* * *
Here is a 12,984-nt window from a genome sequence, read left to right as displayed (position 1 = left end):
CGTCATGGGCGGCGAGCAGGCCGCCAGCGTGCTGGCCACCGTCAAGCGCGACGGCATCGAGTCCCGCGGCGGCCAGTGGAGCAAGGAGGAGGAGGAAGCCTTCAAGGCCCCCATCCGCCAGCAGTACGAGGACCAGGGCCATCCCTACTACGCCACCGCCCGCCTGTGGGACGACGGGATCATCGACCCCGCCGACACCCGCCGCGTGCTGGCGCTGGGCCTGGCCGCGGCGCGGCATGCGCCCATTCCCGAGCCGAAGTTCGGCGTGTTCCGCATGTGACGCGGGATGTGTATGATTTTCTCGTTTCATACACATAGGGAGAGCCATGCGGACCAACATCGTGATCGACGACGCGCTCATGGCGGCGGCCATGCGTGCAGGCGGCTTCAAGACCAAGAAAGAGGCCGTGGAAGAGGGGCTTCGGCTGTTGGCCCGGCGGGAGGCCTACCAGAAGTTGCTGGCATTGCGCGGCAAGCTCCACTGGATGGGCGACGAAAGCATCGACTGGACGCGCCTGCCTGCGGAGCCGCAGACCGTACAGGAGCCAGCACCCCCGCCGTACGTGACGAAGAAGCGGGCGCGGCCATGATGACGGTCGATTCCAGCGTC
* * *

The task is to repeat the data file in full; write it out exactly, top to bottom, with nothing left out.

Here is a 12,984-nt window from a genome sequence, read left to right as displayed (position 1 = left end):
CGTCATGGGCGGCGAGCAGGCCGCCAGCGTGCTGGCCACCGTCAAGCGCGACGGCATCGAGTCCCGCGGCGGCCAGTGGAGCAAGGAGGAGGAGGAAGCCTTCAAGGCCCCCATCCGCCAGCAGTACGAGGACCAGGGCCATCCCTACTACGCCACCGCCCGCCTGTGGGACGACGGGATCATCGACCCCGCCGACACCCGCCGCGTGCTGGCGCTGGGCCTGGCCGCGGCGCGGCATGCGCCCATTCCCGAGCCGAAGTTCGGCGTGTTCCGCATGTGACGCGGGATGTGTATGATTTTCTCGTTTCATACACATAGGGAGAGCCATGCGGACCAACATCGTGATCGACGACGCGCTCATGGCGGCGGCCATGCGTGCAGGCGGCTTCAAGACCAAGAAAGAGGCCGTGGAAGAGGGGCTTCGGCTGTTGGCCCGGCGGGAGGCCTACCAGAAGTTGCTGGCATTGCGCGGCAAGCTCCACTGGATGGGCGACGAAAGCATCGACTGGACGCGCCTGCCTGCGGAGCCGCAGACCGTACAGGAGCCAGCACCCCCGCCGTACGTGACGAAGAAGCGGGCGCGGCCATGATGACGGTCGATTCCAGCGTC